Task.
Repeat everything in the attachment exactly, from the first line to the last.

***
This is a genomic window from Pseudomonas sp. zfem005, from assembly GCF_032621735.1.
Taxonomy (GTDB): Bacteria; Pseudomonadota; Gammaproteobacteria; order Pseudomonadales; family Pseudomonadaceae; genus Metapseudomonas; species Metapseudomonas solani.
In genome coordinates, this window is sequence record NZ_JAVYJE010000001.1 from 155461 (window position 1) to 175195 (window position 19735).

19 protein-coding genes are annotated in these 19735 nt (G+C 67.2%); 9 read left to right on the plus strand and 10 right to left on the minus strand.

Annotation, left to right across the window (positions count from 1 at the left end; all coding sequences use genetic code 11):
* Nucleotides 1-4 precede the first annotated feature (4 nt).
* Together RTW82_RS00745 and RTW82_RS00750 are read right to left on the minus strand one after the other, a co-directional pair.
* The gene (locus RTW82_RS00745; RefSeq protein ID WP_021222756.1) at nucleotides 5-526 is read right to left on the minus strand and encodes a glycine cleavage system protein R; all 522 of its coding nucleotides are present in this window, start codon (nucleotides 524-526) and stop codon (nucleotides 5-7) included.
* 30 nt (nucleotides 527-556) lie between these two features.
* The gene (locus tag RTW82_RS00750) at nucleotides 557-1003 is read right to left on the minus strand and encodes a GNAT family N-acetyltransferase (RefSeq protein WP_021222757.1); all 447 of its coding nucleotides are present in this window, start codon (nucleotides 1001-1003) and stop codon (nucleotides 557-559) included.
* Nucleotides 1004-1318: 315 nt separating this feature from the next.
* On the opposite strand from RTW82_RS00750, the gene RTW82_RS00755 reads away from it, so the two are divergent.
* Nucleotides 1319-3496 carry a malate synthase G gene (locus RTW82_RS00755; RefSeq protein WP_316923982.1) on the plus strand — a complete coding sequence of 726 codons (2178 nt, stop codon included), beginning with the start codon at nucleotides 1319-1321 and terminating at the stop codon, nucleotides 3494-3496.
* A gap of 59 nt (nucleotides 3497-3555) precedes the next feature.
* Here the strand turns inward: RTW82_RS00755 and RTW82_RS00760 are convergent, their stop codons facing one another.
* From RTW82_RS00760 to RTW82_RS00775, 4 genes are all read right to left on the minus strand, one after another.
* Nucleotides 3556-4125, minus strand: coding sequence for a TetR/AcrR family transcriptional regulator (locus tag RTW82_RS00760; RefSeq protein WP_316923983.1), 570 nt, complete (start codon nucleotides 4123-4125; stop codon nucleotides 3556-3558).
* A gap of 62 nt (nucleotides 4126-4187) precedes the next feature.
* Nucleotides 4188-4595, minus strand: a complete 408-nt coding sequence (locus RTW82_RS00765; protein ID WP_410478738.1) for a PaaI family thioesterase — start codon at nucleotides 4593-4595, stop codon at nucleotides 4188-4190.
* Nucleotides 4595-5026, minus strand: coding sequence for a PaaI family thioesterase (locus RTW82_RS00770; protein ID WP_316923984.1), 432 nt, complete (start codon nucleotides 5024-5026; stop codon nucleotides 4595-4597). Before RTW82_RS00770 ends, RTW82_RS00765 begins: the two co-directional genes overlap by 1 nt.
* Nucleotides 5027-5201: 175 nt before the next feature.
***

This is a genomic window from Pseudomonas sp. zfem005, from assembly GCF_032621735.1.
Taxonomy (GTDB): Bacteria; Pseudomonadota; Gammaproteobacteria; order Pseudomonadales; family Pseudomonadaceae; genus Metapseudomonas; species Metapseudomonas solani.
In genome coordinates, this window is sequence record NZ_JAVYJE010000001.1 from 155461 (window position 1) to 175195 (window position 19735).

19 protein-coding genes are annotated in these 19735 nt (G+C 67.2%); 9 read left to right on the plus strand and 10 right to left on the minus strand.

Annotation, left to right across the window (positions count from 1 at the left end; all coding sequences use genetic code 11):
* Nucleotides 1-4 precede the first annotated feature (4 nt).
* Together RTW82_RS00745 and RTW82_RS00750 are read right to left on the minus strand one after the other, a co-directional pair.
* The gene (locus RTW82_RS00745; RefSeq protein ID WP_021222756.1) at nucleotides 5-526 is read right to left on the minus strand and encodes a glycine cleavage system protein R; all 522 of its coding nucleotides are present in this window, start codon (nucleotides 524-526) and stop codon (nucleotides 5-7) included.
* 30 nt (nucleotides 527-556) lie between these two features.
* The gene (locus tag RTW82_RS00750) at nucleotides 557-1003 is read right to left on the minus strand and encodes a GNAT family N-acetyltransferase (RefSeq protein WP_021222757.1); all 447 of its coding nucleotides are present in this window, start codon (nucleotides 1001-1003) and stop codon (nucleotides 557-559) included.
* Nucleotides 1004-1318: 315 nt separating this feature from the next.
* On the opposite strand from RTW82_RS00750, the gene RTW82_RS00755 reads away from it, so the two are divergent.
* Nucleotides 1319-3496 carry a malate synthase G gene (locus RTW82_RS00755; RefSeq protein WP_316923982.1) on the plus strand — a complete coding sequence of 726 codons (2178 nt, stop codon included), beginning with the start codon at nucleotides 1319-1321 and terminating at the stop codon, nucleotides 3494-3496.
* A gap of 59 nt (nucleotides 3497-3555) precedes the next feature.
* Here the strand turns inward: RTW82_RS00755 and RTW82_RS00760 are convergent, their stop codons facing one another.
* From RTW82_RS00760 to RTW82_RS00775, 4 genes are all read right to left on the minus strand, one after another.
* Nucleotides 3556-4125, minus strand: coding sequence for a TetR/AcrR family transcriptional regulator (locus tag RTW82_RS00760; RefSeq protein WP_316923983.1), 570 nt, complete (start codon nucleotides 4123-4125; stop codon nucleotides 3556-3558).
* A gap of 62 nt (nucleotides 4126-4187) precedes the next feature.
* Nucleotides 4188-4595, minus strand: a complete 408-nt coding sequence (locus RTW82_RS00765; protein ID WP_410478738.1) for a PaaI family thioesterase — start codon at nucleotides 4593-4595, stop codon at nucleotides 4188-4190.
* Nucleotides 4595-5026, minus strand: coding sequence for a PaaI family thioesterase (locus RTW82_RS00770; protein ID WP_316923984.1), 432 nt, complete (start codon nucleotides 5024-5026; stop codon nucleotides 4595-4597). Before RTW82_RS00770 ends, RTW82_RS00765 begins: the two co-directional genes overlap by 1 nt.
* Nucleotides 5027-5201: 175 nt before the next feature.